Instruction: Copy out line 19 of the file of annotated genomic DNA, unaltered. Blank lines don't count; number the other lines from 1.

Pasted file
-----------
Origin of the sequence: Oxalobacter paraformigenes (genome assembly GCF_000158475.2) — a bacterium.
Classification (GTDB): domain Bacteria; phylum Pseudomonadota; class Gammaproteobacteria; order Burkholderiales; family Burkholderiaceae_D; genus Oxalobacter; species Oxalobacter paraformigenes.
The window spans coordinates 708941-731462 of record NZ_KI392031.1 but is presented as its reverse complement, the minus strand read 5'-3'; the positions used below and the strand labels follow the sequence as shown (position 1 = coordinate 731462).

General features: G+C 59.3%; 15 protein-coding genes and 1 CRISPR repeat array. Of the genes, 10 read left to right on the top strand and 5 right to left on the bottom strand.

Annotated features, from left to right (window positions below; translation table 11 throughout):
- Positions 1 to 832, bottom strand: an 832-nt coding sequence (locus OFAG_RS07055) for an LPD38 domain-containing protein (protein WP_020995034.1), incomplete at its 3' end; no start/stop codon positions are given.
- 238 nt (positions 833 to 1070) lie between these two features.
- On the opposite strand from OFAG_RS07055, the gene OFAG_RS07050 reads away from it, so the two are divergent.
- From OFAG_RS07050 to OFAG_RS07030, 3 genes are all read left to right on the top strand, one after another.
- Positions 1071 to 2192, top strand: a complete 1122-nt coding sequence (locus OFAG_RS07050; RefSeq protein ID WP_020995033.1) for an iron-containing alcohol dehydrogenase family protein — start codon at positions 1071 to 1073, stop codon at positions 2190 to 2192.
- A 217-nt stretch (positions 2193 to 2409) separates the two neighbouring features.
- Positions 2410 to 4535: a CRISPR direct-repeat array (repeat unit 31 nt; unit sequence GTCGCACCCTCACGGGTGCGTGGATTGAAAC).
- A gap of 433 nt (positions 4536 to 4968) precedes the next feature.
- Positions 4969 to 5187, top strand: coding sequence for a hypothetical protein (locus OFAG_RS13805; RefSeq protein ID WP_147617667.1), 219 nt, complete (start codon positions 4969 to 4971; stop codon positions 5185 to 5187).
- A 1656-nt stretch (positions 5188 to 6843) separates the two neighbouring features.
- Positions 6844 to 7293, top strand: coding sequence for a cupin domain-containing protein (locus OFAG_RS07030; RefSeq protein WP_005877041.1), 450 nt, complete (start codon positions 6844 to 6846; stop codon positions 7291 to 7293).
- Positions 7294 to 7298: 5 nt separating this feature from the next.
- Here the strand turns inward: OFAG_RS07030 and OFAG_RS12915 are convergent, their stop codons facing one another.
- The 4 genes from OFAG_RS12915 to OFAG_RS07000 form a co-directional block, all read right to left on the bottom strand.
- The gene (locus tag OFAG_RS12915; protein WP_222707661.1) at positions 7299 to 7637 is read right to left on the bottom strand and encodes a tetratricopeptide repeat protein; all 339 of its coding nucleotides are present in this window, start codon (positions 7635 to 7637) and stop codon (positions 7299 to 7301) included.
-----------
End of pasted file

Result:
- The 4 genes from OFAG_RS12915 to OFAG_RS07000 form a co-directional block, all read right to left on the bottom strand.